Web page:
Tomio Koyama

Victoria Gitman

19 Mar - 14 Apr 2014

© Victoria Gitman
On Display(detail), 2010
On the Surface
19 March - 14 April 2014

There was a necklace that appeared in many of Gitman’s female profile portraits – works which resemble those of Flanders in their crisp and delicate portrayal of the women. One day, she came up with the idea of painting only the necklace itself. This led to her series of paintings of beaded purses and necklaces, "On Display”.

She often selects her subject matter at places such as antique markets, where she is able to think only about what is unsurpassingly pure in its beauty: in particular, she says that in the object of the white beaded purse one may sense the formal elegance of 20th century fine art. The geometric patterns of these bead-pouches, tensely composed against flat backgrounds, evoke a continuity with the works of Sol Lewitt and Agnes Martin. By aligning the patterned surfaces of the purses with the picture plane, Gitman alludes to the Modernist ideal of pictorial flatness and plays with concepts of surface and form, flatness and content, opticality and tactility.

Precisely as if repeating the iterations of actual beaded embroidery, the artist paints each bead individually, limiting her painting time from morning onwards for as long as the sun is present in the sky. The soft light that envelops her motifs at the time when she must cease painting allows us to sense the light, air and humidity of the natural environments where her motifs are positioned.
Concurrent with the series "On Display", Victoria Gitman also continues to work on the series ‘The Beauties,’ consisting of female portraits based on postcards of Renaissance paintings. In the resulting series of small works, details such as the braided hair, pearl necklaces and gold embroidery that even in the older works were diligently depicted, in the minute precision with which they are rendered here reveal something of the fetishism concealed in the originals. What fundamentally captured the artist’s interest was the structure itself of these images: these women who are decorated to an unparalleled extent fit into their frames precisely as if they too are ‘on display’. As in the series of purses and necklaces, the finely nuanced surfaces of the images lure the viewer close and elicit and intimate gaze, making the courtship between picture and beholder a central axis of her work.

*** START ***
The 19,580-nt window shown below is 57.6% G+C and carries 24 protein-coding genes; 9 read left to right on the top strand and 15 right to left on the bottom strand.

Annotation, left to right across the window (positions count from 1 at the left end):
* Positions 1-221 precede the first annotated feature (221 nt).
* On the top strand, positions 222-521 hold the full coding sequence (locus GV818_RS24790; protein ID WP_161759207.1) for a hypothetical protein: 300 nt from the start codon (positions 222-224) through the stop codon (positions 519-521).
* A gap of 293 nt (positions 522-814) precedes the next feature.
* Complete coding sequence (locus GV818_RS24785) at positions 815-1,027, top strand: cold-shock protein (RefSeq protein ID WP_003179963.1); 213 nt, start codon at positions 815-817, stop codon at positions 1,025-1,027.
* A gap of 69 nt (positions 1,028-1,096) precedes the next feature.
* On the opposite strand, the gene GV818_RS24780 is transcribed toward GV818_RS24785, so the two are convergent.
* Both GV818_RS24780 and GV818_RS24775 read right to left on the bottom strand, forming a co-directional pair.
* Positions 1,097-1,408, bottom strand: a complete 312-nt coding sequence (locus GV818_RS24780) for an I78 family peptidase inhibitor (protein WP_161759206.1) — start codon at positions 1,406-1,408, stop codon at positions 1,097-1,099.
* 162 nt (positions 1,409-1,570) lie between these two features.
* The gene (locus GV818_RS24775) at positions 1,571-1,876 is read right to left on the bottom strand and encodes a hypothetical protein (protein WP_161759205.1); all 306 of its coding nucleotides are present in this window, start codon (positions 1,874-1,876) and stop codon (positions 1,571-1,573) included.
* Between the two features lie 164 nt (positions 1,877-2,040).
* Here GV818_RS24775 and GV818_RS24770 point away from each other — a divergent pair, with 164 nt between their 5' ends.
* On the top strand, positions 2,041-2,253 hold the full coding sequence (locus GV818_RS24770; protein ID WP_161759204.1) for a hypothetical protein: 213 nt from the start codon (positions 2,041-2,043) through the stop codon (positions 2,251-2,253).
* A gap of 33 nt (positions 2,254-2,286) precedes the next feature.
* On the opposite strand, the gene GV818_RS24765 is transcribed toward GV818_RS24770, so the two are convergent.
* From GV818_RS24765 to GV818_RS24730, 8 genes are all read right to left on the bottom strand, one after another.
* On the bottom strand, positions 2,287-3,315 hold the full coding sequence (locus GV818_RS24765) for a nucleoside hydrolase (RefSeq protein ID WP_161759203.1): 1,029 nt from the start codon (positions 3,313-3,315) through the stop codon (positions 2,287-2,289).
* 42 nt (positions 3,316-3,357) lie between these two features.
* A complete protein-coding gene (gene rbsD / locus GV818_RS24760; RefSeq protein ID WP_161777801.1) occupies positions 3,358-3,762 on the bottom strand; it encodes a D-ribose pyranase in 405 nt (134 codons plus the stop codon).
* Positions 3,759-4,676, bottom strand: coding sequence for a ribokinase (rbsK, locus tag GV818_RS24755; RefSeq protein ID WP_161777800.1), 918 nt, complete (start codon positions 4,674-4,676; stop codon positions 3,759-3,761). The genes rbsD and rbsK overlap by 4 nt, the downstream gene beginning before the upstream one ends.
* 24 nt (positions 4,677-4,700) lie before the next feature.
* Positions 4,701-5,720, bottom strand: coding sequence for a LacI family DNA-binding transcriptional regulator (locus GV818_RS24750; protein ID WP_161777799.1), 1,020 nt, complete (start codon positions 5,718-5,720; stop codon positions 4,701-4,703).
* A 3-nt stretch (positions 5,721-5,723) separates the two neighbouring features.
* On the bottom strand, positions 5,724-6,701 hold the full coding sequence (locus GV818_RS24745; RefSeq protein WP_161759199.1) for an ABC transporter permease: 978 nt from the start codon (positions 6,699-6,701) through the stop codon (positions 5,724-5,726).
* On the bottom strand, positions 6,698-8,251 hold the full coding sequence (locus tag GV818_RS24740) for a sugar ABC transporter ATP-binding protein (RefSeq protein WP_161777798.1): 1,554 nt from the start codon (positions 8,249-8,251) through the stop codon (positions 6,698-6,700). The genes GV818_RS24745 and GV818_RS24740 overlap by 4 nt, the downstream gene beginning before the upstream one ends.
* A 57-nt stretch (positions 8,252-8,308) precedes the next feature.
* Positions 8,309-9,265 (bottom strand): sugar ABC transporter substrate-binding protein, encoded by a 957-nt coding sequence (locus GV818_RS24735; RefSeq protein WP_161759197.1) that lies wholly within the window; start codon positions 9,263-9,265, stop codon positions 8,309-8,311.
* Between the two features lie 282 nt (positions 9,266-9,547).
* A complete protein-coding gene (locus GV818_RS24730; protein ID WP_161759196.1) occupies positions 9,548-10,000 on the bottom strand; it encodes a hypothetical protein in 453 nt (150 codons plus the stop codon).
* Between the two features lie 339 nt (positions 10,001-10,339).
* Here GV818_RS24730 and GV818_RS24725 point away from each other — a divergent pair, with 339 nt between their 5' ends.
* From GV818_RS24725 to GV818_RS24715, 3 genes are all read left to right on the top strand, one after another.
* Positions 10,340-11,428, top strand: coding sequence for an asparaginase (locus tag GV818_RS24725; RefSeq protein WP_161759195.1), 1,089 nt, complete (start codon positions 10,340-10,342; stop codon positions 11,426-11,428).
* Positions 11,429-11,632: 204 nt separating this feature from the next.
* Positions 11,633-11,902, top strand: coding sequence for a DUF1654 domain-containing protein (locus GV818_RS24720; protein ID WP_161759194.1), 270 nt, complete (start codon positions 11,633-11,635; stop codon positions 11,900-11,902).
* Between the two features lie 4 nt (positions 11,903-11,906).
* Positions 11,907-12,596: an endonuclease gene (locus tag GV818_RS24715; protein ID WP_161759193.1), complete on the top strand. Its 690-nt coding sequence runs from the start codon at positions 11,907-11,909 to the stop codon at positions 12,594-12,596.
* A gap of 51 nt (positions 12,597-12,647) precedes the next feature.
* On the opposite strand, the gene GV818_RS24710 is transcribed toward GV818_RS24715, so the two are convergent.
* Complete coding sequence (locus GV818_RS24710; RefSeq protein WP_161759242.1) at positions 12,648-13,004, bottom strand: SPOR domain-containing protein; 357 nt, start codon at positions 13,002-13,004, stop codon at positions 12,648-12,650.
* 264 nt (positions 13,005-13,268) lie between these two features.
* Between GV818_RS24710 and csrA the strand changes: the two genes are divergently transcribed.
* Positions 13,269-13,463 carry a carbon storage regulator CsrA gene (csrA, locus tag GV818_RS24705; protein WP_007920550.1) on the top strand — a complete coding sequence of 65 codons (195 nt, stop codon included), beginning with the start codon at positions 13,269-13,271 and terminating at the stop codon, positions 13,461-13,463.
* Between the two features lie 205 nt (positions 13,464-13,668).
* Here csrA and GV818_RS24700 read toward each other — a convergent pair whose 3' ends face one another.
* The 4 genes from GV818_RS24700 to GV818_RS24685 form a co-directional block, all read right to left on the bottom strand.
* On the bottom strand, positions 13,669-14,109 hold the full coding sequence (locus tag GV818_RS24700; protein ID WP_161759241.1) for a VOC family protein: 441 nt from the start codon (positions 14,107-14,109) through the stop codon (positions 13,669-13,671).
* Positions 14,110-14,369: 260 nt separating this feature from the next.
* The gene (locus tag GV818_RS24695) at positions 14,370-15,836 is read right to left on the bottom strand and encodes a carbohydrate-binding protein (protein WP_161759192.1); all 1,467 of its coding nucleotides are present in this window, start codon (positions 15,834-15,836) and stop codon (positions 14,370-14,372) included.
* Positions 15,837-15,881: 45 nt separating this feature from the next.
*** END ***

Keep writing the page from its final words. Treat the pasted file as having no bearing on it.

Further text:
In this exhibition, paintings and drawings from the series ‘On Display’ will be shown. We invite you to enjoy the realism of Victoria Gitman’s artwork, brimming with the quality of sparkling light, as if distilling the essence of tranquillity.

Victoria Gitman was born in 1972, in Buenos Aires, Argentina. She moved to the USA in her teenage years and she presently lives and works in Miami. In 1996, she graduated from Florida International University in Fine Arts and Humanities.

In addition to her solo exhibitions at art museums, including "Looking Closely"(Las Vegas Art Museum, 2008) and "On Display"(Bass Museum, Miami, 2005), she has also exhibited extensively at galleries centring on the United States, including David Nolan Gallery in New York and Daniel Weinberg Gallery in Los Angeles. Her works have been collected by such institutions as The Museum of Modern Art New York (MOMA), Los Angeles County Museum of Art, and the Whitney Museum of American Art.

Statement : Victoria Gitman
On the Surface

The paintings and drawings in this show, part of the series "On Display," depict vintage beaded purses that feature geometric patterns, abstract designs, and simplified shapes. With the purses posed flat against a neutral plane, they echo formal tropes of Modernist abstraction and play with concepts of surface and form, flatness and content, opticality and tactility. Each work in the series is a life-size portrait of a purse limned from direct, close observation. Covering just a few centimeters each day, the surfaces are slowly built up bead by bead, a painstaking process that turns facture into subject. The resulting granular images at once expose their constructedness — an aggregate of units that schematizes forms — and become feats of illusionism, each bead faithfully rendered, like a Zeuxis grape.

The full-frontal presentation of the purses aligns their patterned surfaces with the flat picture plane, equating the two and alluding to the Modernist ideal of pictorial flatness. The (fictive) beaded planes become stand-ins, miniaturized and crystallized, for Painting's material surface. Small in scale and finely nuanced, the seductive surfaces lure the viewer close and elicit an intimate gaze that is as much haptic as it is optic. They thus bring to the fore a kind of pictorial desire in which vision and touch are entwined, and they make the courtship between picture and beholder a central axis of the work. Playing with the metaphoric analogies between purses and paintings, the works pose purse as image and image as purse.

Victoria Gitman

Tags: Victoria Gitman, Sol LeWitt, Agnes Martin